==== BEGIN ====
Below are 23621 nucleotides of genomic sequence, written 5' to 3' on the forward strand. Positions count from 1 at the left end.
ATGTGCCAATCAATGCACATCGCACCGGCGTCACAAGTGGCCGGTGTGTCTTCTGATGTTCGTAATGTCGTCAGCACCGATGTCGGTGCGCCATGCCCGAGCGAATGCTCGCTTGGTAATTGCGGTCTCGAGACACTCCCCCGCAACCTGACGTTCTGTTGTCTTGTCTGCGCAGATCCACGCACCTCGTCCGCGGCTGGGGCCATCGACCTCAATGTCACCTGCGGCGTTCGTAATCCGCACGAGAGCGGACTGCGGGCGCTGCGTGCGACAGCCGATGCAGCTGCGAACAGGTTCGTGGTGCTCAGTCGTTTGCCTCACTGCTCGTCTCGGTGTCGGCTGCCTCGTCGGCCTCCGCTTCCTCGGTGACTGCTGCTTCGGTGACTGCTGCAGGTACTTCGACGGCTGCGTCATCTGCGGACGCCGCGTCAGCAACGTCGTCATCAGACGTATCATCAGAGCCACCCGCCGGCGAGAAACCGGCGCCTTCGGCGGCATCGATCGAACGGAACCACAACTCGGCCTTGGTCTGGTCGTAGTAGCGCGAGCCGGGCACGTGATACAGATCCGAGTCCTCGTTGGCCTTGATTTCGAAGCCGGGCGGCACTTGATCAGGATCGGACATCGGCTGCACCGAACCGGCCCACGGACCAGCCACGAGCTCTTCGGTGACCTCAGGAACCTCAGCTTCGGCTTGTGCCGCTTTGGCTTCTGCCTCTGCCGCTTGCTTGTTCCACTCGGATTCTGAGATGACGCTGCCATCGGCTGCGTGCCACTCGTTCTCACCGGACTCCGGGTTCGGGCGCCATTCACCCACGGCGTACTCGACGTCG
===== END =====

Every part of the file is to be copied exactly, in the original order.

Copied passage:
Below are 23621 nucleotides of genomic sequence, written 5' to 3' on the forward strand. Positions count from 1 at the left end.
ATGTGCCAATCAATGCACATCGCACCGGCGTCACAAGTGGCCGGTGTGTCTTCTGATGTTCGTAATGTCGTCAGCACCGATGTCGGTGCGCCATGCCCGAGCGAATGCTCGCTTGGTAATTGCGGTCTCGAGACACTCCCCCGCAACCTGACGTTCTGTTGTCTTGTCTGCGCAGATCCACGCACCTCGTCCGCGGCTGGGGCCATCGACCTCAATGTCACCTGCGGCGTTCGTAATCCGCACGAGAGCGGACTGCGGGCGCTGCGTGCGACAGCCGATGCAGCTGCGAACAGGTTCGTGGTGCTCAGTCGTTTGCCTCACTGCTCGTCTCGGTGTCGGCTGCCTCGTCGGCCTCCGCTTCCTCGGTGACTGCTGCTTCGGTGACTGCTGCAGGTACTTCGACGGCTGCGTCATCTGCGGACGCCGCGTCAGCAACGTCGTCATCAGACGTATCATCAGAGCCACCCGCCGGCGAGAAACCGGCGCCTTCGGCGGCATCGATCGAACGGAACCACAACTCGGCCTTGGTCTGGTCGTAGTAGCGCGAGCCGGGCACGTGATACAGATCCGAGTCCTCGTTGGCCTTGATTTCGAAGCCGGGCGGCACTTGATCAGGATCGGACATCGGCTGCACCGAACCGGCCCACGGACCAGCCACGAGCTCTTCGGTGACCTCAGGAACCTCAGCTTCGGCTTGTGCCGCTTTGGCTTCTGCCTCTGCCGCTTGCTTGTTCCACTCGGATTCTGAGATGACGCTGCCATCGGCTGCGTGCCACTCGTTCTCACCGGACTCCGGGTTCGGGCGCCATTCACCCACGGCGTACTCGACGTCG